Combining organophosphate-treated wall linings and long-lasting insecticidal nets fails to provide additional control over long-lasting insecticidal nets alone against multiple insecticide-resistant Anopheles gambiae in Côte d'Ivoire: an experimental hut trial.


Ngufor, C; Chouaïbou, M; Tchicaya, E; Loukou, B; Kesse, N; N'Guessan, R; Johnson, P; Koudou, B; Rowland, M; (2014) Combining organophosphate-treated wall linings and long-lasting insecticidal nets fails to provide additional control over long-lasting insecticidal nets alone against multiple insecticide-resistant Anopheles gambiae in Côte d'Ivoire: an experimental hut trial. Malar J, 13. p. 396. ISSN 1475-2875 DOI: 10.1186/1475-2875-13-396

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Abstract

BACKGROUND Insecticide-treated wall lining (ITWL) is a new concept in malaria vector control. Some Anopheles gambiae populations in West Africa have developed resistance to all the main classes of insecticides. It needs to be demonstrated whether vector control can be improved or resistance managed when non-pyrethroid ITWL is used alone or together with long-lasting insecticidal nets (LLINs) against multiple insecticide-resistant vector populations. METHODS Two experimental hut trials were carried out as proofs of concept to evaluate pirimiphos methyl (p-methyl)-treated plastic wall lining (WL) and net wall hangings (NWH) used alone and in combination with LLINs against multiple insecticide-resistant An. gambiae in Tiassalé, Côte d'Ivoire. Comparison was made to commercial deltamethrin WL and genotypes for kdr and ace-1R resistance were monitored. RESULTS The kdr and ace-1R allele frequencies were 0.83 and 0.44, respectively. Anopheles gambiae surviving discriminating concentrations of deltamethrin and p-methyl in WHO resistance tests were 57 and 96%, respectively. Mortality of free-flying An. gambiae in huts with p-methyl WL and NWH (66 and 50%, respectively) was higher than with pyrethroid WL (32%; P < 0.001). Mortality with LLIN was 63%. Mortality with the combination of LLIN plus p-methyl NWH (61%) or LLIN plus p-methyl WL (73%) did not significantly improve upon the LLIN alone or p-methyl WL or NWH alone. Mosquitoes bearing the ace-1R were more likely to survive exposure to p-methyl WL and NWH. Selection of heterozygote and homozygote ace-1R or kdr genotypes was not less likely after exposure to combined LLIN and p-methyl treatments than to single p-methyl treatment. Blood-feeding rates were lower in huts with the pyrethroid LLIN (19%) than with p-methyl WL (72%) or NWH (76%); only LLIN contributed to personal protection. CONCLUSIONS Combining p-methyl WL or NWH with LLINs provided no improvement in An. gambiae control or personal protection over LLIN alone in southern Côte d'Ivoire; neither did the combination manage resistance. Additional resistance mechanisms to kdr and ace-1R probably contributed to the survival of pyrethroid and organophophate-resistant mosquitoes. The study demonstrates the challenge that malaria control programmes will face if resistance to multiple insecticides continues to spread.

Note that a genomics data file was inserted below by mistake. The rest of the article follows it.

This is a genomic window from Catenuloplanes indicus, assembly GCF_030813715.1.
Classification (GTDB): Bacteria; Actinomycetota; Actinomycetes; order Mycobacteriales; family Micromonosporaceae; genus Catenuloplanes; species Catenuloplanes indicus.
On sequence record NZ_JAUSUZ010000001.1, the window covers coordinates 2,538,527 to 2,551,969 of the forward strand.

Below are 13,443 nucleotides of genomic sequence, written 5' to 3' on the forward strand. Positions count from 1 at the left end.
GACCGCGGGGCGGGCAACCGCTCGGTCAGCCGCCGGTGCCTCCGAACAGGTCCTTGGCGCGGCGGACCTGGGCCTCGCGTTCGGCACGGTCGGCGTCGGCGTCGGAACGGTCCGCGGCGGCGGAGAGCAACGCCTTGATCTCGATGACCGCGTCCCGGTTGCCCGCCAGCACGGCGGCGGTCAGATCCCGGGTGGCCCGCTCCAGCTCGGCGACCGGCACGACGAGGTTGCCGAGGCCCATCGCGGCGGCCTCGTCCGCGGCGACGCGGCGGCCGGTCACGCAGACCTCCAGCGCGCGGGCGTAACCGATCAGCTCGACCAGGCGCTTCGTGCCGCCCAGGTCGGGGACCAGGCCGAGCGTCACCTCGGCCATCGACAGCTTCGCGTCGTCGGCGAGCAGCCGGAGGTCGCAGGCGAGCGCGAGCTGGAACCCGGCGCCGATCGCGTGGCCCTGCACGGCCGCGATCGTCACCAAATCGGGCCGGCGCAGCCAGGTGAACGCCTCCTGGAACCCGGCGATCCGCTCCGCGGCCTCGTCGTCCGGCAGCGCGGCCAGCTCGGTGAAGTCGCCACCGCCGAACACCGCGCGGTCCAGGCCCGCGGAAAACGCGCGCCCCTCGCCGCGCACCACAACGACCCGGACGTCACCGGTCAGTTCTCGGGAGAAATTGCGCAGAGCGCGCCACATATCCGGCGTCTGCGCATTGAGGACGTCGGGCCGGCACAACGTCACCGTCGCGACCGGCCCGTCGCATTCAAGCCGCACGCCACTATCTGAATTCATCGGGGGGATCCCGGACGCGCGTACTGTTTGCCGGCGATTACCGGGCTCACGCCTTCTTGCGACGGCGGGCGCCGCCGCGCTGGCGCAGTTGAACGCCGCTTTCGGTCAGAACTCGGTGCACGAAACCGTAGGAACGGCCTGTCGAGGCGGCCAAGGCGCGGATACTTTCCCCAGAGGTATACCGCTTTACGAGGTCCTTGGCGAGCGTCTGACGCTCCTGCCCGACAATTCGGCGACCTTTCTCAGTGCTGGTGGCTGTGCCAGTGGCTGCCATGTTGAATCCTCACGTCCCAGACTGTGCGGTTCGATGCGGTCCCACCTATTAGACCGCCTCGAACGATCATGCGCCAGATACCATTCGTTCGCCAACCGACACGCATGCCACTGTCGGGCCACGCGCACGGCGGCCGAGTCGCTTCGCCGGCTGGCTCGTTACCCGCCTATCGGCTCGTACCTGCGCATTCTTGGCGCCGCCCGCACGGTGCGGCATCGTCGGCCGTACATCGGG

Item Type: Article
Faculty and Department: Faculty of Infectious and Tropical Diseases > Dept of Disease Control
Research Centre: Malaria Centre
PubMed ID: 25301219
Web of Science ID: 344120500001
URI: http://researchonline.lshtm.ac.uk/id/eprint/2006428

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